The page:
She had lost control.
Feeling desolate,
she remembered the Tigress’ words.
To never let herself be distracted from her practice.
And certainly,
never for a man.


She entered the used bookstore during the night.
Carrying with her,
a curious black book.
It was given to her by her life’s greatest adversary.
She had loved the artist.
But never wanted to read it.
For some reason.

The bookseller refused to buy it.
He said they already had plenty of copies.
Feeling frantic,
she told him to just take it for free.

The bookseller was amused.
Do you think you’re going to die?


Unbeknownst to her at the time,
she would be forced to take a leap of faith later that night.
And survive.

She was 26.


Warren Buffett has a 25-5 rule.
Where you make a list of the 25 things you want to do most.
Take the top 5 from that list.
And discard the rest.

I think my top 5 would be:
Play Guzheng.

I won’t discard the rest.
But I’ll focus on these for now.

Not looking to become a master.
Just proficient.
And happy.

My father had wanted me to study law but it bored me to death in high school.
He was a business owner.
And I had spent a lot of time chasing after his shadow.
I decided to study Economics during university because it was the branch of business education which was the most intuitive for me.
But I hated it so much.
What I wanted to do was study Anthropology, Philosophy and Psychology.
I was afraid that the first two wouldn’t make me any money.
I took all the anthro courses I could.
Plus PHIL101 and Business Ethics.
Thankfully, I was able to squeeze in a psych minor.
I loved those research studies.

I was on the verge of a breakdown at the beginning of 2015.
At the time, I was working at a large financial institution.
It was absolute soul sucking work.
And although I was promoted quickly and regarded highly,
I wanted nothing more than to stay home and do nothing.

I remember my birthday that year.
I visited the lake alone and sat there for an hour.
Wondering what was the point of all this.
The lack of meaning.
The mundane existence.

My next stop was the museum.
I love artifacts.
And the seemingly simpler life people had lived back then.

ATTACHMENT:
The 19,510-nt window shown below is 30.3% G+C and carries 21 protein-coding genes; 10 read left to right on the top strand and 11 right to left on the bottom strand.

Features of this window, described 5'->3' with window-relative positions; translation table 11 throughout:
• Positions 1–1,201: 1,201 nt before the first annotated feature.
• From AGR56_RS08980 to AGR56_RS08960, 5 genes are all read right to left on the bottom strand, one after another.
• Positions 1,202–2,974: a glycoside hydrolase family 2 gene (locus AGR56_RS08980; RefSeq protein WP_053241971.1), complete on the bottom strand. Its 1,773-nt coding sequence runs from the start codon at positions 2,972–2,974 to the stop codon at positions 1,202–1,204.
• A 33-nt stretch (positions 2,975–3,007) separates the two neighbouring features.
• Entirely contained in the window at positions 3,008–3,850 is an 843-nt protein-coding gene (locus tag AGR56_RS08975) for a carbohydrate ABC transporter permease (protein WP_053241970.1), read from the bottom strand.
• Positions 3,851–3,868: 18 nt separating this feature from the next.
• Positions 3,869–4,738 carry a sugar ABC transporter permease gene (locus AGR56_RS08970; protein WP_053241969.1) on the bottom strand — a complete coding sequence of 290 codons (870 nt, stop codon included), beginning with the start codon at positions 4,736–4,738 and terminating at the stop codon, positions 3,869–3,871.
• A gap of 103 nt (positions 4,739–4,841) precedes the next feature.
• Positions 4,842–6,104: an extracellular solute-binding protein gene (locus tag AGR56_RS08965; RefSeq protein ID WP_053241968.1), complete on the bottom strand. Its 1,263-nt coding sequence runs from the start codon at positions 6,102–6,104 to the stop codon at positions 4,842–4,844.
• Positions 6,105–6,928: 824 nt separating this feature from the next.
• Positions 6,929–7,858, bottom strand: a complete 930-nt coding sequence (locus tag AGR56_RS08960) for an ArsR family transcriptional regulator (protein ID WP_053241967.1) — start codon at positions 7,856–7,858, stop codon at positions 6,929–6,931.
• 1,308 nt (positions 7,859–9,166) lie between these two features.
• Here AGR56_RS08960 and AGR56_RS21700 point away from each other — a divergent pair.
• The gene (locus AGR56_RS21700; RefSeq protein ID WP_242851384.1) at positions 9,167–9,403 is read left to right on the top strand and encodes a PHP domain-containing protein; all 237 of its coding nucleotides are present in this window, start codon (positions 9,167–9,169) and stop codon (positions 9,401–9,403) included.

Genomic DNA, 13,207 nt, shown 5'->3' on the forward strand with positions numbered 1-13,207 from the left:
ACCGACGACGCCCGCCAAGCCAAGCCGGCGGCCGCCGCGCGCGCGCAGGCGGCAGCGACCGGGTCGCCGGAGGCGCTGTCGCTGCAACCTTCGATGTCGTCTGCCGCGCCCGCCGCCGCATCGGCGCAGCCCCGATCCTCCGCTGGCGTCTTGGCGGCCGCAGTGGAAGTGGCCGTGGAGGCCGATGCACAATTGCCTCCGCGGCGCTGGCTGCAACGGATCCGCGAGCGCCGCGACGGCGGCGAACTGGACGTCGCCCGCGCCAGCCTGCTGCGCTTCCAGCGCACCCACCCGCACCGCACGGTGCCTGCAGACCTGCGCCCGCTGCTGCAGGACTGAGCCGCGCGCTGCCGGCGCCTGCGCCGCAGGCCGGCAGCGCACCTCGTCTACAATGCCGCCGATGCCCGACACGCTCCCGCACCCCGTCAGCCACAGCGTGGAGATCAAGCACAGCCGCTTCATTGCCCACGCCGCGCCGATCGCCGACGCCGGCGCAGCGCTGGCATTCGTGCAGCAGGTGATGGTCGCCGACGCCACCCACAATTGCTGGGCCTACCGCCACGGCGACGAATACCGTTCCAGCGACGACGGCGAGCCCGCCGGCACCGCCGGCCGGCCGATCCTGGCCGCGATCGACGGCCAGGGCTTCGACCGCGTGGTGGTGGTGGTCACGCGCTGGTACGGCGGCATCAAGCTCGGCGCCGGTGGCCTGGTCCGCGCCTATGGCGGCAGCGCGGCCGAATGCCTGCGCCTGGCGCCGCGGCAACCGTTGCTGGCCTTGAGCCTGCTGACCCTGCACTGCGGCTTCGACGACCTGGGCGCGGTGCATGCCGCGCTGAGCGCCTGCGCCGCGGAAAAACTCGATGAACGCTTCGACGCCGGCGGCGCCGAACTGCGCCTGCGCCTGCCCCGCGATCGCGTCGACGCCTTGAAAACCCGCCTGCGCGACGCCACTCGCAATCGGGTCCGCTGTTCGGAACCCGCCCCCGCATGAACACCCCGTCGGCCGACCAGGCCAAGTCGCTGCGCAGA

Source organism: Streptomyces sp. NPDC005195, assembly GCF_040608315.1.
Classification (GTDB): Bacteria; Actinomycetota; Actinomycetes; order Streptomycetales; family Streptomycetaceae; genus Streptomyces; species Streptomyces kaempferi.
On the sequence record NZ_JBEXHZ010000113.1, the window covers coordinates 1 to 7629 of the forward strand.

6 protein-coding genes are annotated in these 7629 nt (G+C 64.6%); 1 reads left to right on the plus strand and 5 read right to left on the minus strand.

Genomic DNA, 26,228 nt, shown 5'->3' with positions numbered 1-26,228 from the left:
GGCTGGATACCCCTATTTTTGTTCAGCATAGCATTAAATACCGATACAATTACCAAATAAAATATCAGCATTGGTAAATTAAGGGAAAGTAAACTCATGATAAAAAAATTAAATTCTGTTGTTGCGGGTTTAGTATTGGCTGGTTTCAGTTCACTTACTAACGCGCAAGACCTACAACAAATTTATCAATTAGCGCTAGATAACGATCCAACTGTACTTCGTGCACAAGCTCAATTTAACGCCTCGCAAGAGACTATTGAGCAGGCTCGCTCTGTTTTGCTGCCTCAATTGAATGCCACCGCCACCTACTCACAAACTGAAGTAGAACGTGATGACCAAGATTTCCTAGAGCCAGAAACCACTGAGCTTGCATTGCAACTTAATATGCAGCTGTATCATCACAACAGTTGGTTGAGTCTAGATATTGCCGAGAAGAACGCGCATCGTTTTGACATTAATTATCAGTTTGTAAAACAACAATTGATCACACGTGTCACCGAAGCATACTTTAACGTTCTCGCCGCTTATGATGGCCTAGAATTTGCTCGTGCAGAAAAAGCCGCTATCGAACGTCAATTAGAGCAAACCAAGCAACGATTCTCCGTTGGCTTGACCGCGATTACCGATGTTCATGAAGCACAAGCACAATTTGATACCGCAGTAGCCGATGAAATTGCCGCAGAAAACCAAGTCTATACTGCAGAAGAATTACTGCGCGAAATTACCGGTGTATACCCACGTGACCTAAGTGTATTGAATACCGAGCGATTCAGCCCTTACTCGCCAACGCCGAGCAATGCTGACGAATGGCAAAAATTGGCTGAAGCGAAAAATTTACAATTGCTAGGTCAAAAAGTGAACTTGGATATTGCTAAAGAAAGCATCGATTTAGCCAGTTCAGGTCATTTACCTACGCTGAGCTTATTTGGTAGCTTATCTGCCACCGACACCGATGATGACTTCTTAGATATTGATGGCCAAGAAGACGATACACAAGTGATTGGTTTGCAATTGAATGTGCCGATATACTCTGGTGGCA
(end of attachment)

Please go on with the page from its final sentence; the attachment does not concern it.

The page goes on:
I often lament the fact that I was not born in an earlier time.

A statue of Ananda caught my attention.
He was a disciple of Buddha.
I’m not religious,
but I stared at him and cried.
People probably thought I was crazy.

I called up my favourite friend afterwards for coffee and dinner.
He met me at our usual coffee shop.
And I told him.
That all I thought about was driving off the highway ramp every morning.
He told me to just quit.
It sounded impossible at the time.
But a tiny seed of possibility was planted in me.

It was two weeks after that day.
I still remember it was during the morning.
Feeling the urge to pretend to be sick and go home again,
I took out my Chinese dollar coin.
Heads, quit.
Tails, stay.

My work friend was there as a witness.
I flipped.
Then cried.
And wrote my resignation right after.

Two and a half years later,
I’m still very much alive.
And kickin’ 😉


And every time she found herself falling,
she would call upon the ghosts of her past selves.
For strength to carry on another day.

When what is real is too painful,
fact becomes fiction.


I went to see a play with a friend last week.
Old Love by Norm Foster.
We were five minutes late so we missed the beginning monologue.
Reading it last night made me want to write about it.

Bud: This is the story of my pursuit of a good woman. And I don’t mean just any good woman, because I know there are millions of good women out there. I’m sure there are some here right now. But, I have a particular woman in mind. Her name is Molly.

I first met Molly twenty-five years ago. We met only three times, very briefly, over the course of the next three years. We were both married back then. Me to my wife Kitty, and Molly to Arthur Graham, the owner of the company I worked for. Eventually Arthur Graham sold the company and I didn’t see Molly again, but, she would always come back to me. Sometimes in a dream. Sometimes while I was just sitting at home going over the monthly bills. Or sometimes when I was driving over a long distance. Her face would suddenly pop into my mind at these times and I would wonder how she was doing.

*cue waterworks*

A man can love a woman forever from afar.
A man can lay next to you every night and never know who you are.

I learned a lot from that play.
As I do with much of what I consume.

The main character Bud is, in my opinion, a real man.
And though he started from the bottom,
he believed in the persistence of hard, honest work.
Unfortunately, he married a woman who did not respect him.
She wanted him to be more and do more.
To be someone he was not.
She didn’t believe in him.
And because she did not respect him, she ended up cheating and leaving him with the child.
He loved the boy anyways.
And came to be a wealthy man on his own merit.

Molly is a kind, devoted woman.
Who recounted that she had messed up her life at her husband’s funeral.
She had let him take the lead much of the time.
And when he asked her to sacrifice her dreams for him,
she did.
It seemed to me that she was never able to voice her true feelings and thoughts to him.
Because he never wanted to listen.
Being hopelessly devoted and catering to her man,
she knew he did not love her but she stuck by him anyways.
Despite knowing he’d often cheat on her.
She was finally free after he died.

I told myself that night that I would not end up like Molly.
That I’ll only be with a man who truly loves me.
A man who I respect, admire and truly believe in.


She took all her belongings.
And left the orphanage overnight.
There was no point in staying where she didn’t belong.
Where she was never wanted.

She left her fate up to the Gods.
With the budding belief she now had in herself.
She will go where the wind goes.
The path of least resistance.

Please Sir, I want some more.